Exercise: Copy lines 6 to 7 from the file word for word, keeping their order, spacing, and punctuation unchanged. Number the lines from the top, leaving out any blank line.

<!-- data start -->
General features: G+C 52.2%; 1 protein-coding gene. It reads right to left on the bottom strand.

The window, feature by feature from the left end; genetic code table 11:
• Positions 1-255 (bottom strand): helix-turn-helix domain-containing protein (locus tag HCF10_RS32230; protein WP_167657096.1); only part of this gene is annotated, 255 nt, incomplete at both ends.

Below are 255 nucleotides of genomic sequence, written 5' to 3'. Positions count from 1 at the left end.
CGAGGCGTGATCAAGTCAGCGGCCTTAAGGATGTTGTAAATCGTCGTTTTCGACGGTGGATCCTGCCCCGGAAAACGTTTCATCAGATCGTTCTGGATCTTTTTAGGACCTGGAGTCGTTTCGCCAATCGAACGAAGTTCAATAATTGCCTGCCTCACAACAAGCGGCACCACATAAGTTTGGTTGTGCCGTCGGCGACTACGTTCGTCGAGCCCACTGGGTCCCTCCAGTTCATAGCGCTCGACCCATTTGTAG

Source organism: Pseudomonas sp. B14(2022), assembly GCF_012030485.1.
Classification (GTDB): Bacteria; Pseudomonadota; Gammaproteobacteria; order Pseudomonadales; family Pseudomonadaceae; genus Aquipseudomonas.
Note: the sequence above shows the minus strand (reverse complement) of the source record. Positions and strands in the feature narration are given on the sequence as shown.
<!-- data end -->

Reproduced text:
Source organism: Pseudomonas sp. B14(2022), assembly GCF_012030485.1.
Classification (GTDB): Bacteria; Pseudomonadota; Gammaproteobacteria; order Pseudomonadales; family Pseudomonadaceae; genus Aquipseudomonas.